Strike 4:  That week I received a newsletter from the dealership so I took the opportunity to send an e-mail to the owner complaining about my experience.  I received no response until about a week later when the service manager called to apologize.  I told him the steering was still not right so he told me to come in a see him personally.  I had my nephew test drive the car before I took it in and he confirmed it was the intermediate steering shaft.  I met with the Service Manager who drove the car around the parking lot saying he could not feel the problem, but bring it in and they will check it out.  At this point I said I did not want to pay the $100 deductible since it was the same problem I had within the 30 day guarantee.

I took the car in the next day at 7:30AM and told the Service Advisor about the problem and the $100 deductible.  He said "oh no, you have to pay the deductible" to which I responded, talk to the Service Manager.  I told him I would go home and he said they will call as soon as it was ready.  At 1:00PM I called to be told that it was not ready and they will call.  At 4:00PM my wife called and he said it was ready but he did not know what to do with the $100 deductible.  My wife said we are on our way.  I went to the cashier and she said the $100 deductible has been charged to the Used Car Department so there was no charge and they replaced the intermediate starring shaft.  I looked at the bill and the labour was half an hour.  Customer satisfaction, I think not!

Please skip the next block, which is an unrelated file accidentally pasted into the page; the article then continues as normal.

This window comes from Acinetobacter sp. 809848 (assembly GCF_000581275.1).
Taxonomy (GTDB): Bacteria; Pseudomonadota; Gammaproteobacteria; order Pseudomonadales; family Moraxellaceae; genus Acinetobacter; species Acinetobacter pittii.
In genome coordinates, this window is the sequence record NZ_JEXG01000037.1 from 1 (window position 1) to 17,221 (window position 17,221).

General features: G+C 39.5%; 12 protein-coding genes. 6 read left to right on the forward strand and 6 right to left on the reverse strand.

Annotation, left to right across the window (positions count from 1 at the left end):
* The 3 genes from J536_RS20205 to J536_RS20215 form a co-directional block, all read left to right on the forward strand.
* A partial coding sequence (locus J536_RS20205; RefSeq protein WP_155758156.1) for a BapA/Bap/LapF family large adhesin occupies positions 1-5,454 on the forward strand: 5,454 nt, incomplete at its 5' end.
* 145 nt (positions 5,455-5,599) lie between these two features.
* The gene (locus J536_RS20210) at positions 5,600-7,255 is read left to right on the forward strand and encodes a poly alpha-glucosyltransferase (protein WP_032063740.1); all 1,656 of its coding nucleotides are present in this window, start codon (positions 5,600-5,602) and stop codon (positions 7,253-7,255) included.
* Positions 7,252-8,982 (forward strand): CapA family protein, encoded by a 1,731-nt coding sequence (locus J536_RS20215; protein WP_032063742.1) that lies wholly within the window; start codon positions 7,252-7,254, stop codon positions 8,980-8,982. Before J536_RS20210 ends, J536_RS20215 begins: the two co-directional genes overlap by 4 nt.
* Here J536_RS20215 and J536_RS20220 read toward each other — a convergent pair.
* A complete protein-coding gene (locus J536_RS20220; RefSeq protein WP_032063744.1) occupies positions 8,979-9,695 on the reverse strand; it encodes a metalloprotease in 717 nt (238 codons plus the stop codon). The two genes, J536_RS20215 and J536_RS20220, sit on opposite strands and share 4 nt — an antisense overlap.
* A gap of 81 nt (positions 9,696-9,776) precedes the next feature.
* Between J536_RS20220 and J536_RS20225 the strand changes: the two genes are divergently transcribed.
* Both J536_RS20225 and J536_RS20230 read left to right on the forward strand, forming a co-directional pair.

So what is the moral of this story?  I will never buy another vehicle from this dealership and even though I will have to go out of my way, I will take my service to another GM dealer.  We must all avoid these simple errors:

Not remembering your customer is the biggest mistake you can make.  It would be nice if you remembered their name but at least remember the sale.Failure to communicate when you have a problem, such as being short staffed only frustrates your customer.  Be honest.Nobody likes to have to do things for free but live up to your guarantees.Offer compensation when a mistake has been made.

Our customers are spending their hard earned money so they should be made to feel special!  The result will be customer retention, which means income for your dealership.

Comments (0)

There are no comments posted here yet

Leave your comments

  1. Posting comment as a guest.
Attachments (0 / 3)
Share Your Location

Free Special Report

Insider Secrets to Achieving the Profit You Want And Deserve

Lisa Marie on Chris Brown, Lifeline Business Solutions

Lisa Marie

free consult


"When it comes to Finance and Commercial Credit, he is one of the most knowledgeable people I know. No one I know has more in-depth experience or understands distribution finance better than Chris"

- Joe Conte, Canadian Counsel, Textron Financial Canada Limited

Money Back

My promise of performance

A guarantee that you will receive a minimum 10:1 return on your investment in my services through a ratio and percentage analysis of your financial statements that will identify realistic adjustments you can make to add profit to your business.

Click here